And finally, Berger’s text brought to mind what I think is perhaps one of the greatest poetic renditions of the deep connection between pain and pleasure.  Ovid, in Book IV of the Metamorphoses, describes the death of Pyramus who, because of time and space, is not able to be with his lover.  Ovid’s description of Pyramus’s tragic death becomes infused with the erotic pleasure that he should have experienced with Thisbe (translation is my own):

He draws his own sword and plunges the iron into his guts,
and as he lays dying, without delay, he withdraws the sword
from the hot wound.  And as he lays prone on the earth, blood
spews high in the air, similar to when a pipe is split
because of a weak part in the lead and ejaculates a great
amount of water from its  thin, hissing stream and ruptures
the air with its blows.

The thrusting and withdrawal of the sword (ilia in Latin can mean “guts”, “intestines” as I translated it here but it is also the word for “groin”) and the ejaculating (eiaculator in the Latin) could just as easily have been words used to describe Pyramus’s consummation of his relationship with Thisbe. I will end with a fitting quote from John Berger from And Our Faces, which applies, I think, to Ovid’s description of pain and pleasure: “Poetry makes language care because it renders everything intimate. This intimacy is the result of the poem’s labor. The result of the bringing-together-into-intimacy of every act and noun and event and perspective to which the poem refers. There is often nothing more substantial to place against the cruelty and indifference of the world than this caring.”

Pierre Gautherot. Pyramus and Thisbe. 1799.

 

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Morning, Paramin by Derek Walcott and Peter Doig

This beautiful collection of poetry and art is a collaboration between the Nobel award winning poet Derek Walcott and landscape painter Peter Doig.  Fifty of Doig’s inspiring paintings are presented in full color with a corresponding poem written by Walcott on the facing page.  The poet was born and raised in St. Lucia in the West Indies and resided there up until his recent death; Doig was born in Scotland, lived in Canada and England and since 2002 has lived in Trinidad. Doig is considered one of the most successful, living figurative painters  A love for the Caribbean—its landscapes, its people, its history, is evident in this collaboration. In the “Dedication” Walcott writes to Doig about his island:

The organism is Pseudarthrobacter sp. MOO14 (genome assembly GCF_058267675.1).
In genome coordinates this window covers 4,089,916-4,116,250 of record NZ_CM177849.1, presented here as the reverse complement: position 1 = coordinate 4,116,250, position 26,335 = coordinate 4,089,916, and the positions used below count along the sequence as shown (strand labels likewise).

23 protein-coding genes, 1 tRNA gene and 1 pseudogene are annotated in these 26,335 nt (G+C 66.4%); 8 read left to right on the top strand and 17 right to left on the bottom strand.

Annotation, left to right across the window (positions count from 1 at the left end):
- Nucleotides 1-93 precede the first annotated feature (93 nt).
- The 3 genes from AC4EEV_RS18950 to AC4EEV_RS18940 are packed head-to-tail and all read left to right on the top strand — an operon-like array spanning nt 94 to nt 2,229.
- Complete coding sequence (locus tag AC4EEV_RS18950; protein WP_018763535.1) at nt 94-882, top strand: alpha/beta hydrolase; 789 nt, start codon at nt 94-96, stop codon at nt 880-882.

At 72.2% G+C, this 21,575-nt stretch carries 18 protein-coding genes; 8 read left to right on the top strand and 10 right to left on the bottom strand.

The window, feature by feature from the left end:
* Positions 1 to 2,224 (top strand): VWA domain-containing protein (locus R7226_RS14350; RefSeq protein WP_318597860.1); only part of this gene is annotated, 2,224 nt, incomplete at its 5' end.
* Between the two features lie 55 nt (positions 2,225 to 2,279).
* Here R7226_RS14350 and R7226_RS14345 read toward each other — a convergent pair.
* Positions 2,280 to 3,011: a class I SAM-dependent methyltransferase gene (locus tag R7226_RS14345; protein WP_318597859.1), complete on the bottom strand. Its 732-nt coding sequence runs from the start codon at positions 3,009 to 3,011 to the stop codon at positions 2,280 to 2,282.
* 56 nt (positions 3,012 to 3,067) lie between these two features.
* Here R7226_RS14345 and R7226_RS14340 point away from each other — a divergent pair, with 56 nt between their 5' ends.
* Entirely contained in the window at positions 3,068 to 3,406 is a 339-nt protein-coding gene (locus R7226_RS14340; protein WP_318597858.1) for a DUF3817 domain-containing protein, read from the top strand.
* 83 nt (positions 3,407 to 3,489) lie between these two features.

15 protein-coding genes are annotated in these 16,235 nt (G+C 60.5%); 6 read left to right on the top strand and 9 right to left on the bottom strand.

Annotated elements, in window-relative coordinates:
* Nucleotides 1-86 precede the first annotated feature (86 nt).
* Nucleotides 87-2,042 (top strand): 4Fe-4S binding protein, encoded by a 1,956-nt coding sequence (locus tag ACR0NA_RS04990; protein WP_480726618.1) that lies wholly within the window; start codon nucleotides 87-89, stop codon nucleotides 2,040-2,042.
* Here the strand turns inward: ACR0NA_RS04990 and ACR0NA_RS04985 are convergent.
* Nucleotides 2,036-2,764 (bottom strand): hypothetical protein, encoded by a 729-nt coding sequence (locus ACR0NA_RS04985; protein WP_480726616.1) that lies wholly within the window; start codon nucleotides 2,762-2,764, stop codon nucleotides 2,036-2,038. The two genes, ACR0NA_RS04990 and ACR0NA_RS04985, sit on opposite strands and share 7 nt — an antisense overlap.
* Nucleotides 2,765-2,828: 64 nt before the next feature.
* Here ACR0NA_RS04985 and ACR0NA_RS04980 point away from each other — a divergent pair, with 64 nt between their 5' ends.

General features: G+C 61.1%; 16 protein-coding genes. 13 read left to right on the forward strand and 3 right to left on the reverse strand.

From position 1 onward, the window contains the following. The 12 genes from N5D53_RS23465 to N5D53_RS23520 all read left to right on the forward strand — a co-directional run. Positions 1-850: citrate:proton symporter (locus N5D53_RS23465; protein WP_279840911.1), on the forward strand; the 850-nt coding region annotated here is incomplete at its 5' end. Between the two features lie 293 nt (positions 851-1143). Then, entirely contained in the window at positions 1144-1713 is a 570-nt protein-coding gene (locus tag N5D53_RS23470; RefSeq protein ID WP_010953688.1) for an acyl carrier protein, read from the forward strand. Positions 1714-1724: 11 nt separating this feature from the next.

hot beaches you never put your feet on,
the wisdom you get from water-bearded rocks—
they’re yours: those scenes I knew in my green years
with a young man’s joy at Choc, at Blanchisseuse.

But the themes in their art also extend well beyond their beloved island home and include reflections on love, mourning, aging and the ordinary pleasures of everyday life. Walcott’s poems are not literal interpretations of the scenes and figures in Doig’s paintings.  Sometimes he does comment on a particular detail of a painting, but more often than not they are meditations, memories and thoughts inspired by Doig’s art.  What we are reading is Walcott’s reactions to the poems that are not, in any way, meant to be the authoritative interpretation of the paintings;  the poems can certainly gives us unexpected ways to view the paintings through the eyes of another artist, but Walcott leaves room for each viewer and reader to add his or her own interpretations.

The first part of the book includes several landscape paintings which cause Walcott to recall scenes of winter and snowfall.  Although such weather is very different from his home in St. Lucia, he finds a sudden and unexpected comfort and serenity in a snowfall. In “Ski Jacket” Walcott writes:

Ski Jacket

In stricken winter, its melancholy sticks,
the soul is blurred, direction hard to find,
the snowbound roads repeat their cheap effects
and to the snow we might as well be blind.
But sometimes from the welter there appear
things that take definition from the snow
in blinding layout, branches, trees and poles
and windows and window frames, sharp and clear
and packed with heat, a refuge for our souls.

And in “The Architect’s Home in the Ravine” the poet reflects:

The Architect’s Home in the Ravine

The snow starts piling up from the first word
and piles in chapters and is never heard;
behind the foaming drifts there is a house
with scratchy window panes, steadily assessing
its value as a house, we don’t know whose
still in its sure solidity a blessing.
Why don’t we wait until the snow is finished
the scratching storm stopped, to assess ourselves,
to see that our delight is undiminished
in this house that hid our secrets as a boy
both by the storm’s ferocity and joy?

I found it striking that Walcott oftentimes addresses Doig directly, especially when he is making observations about art. In  the poem facing “Metropolitan” (House of Pictures) Walcott speaks to his friend:

Metropolitan

What’s said here is how poverty and art
thrive, but always separately; what Peter Doig catches
is distance. It is the distance of the heart
from what it cannot own, and old, old tune
hummed by the critic with his scarf and patches.

There are too many themes, images and thoughts to fully capture the depth and beauty of this collaboration. But there is one more image worthy of note which keeps reappearing to Walcott through Doig’s poems, that of his deceased second wife who died in 2014 whom he still misses.  In “The Heart of Old San Juan” he specifically mentions her by name as every street in this city is a reminder of her presence:

In the Heart of Old San Juan

To me, the waking day is Margaret:
down every street, every street corner
the boulevards brilliant, with one regret;
every memory is now a mourner.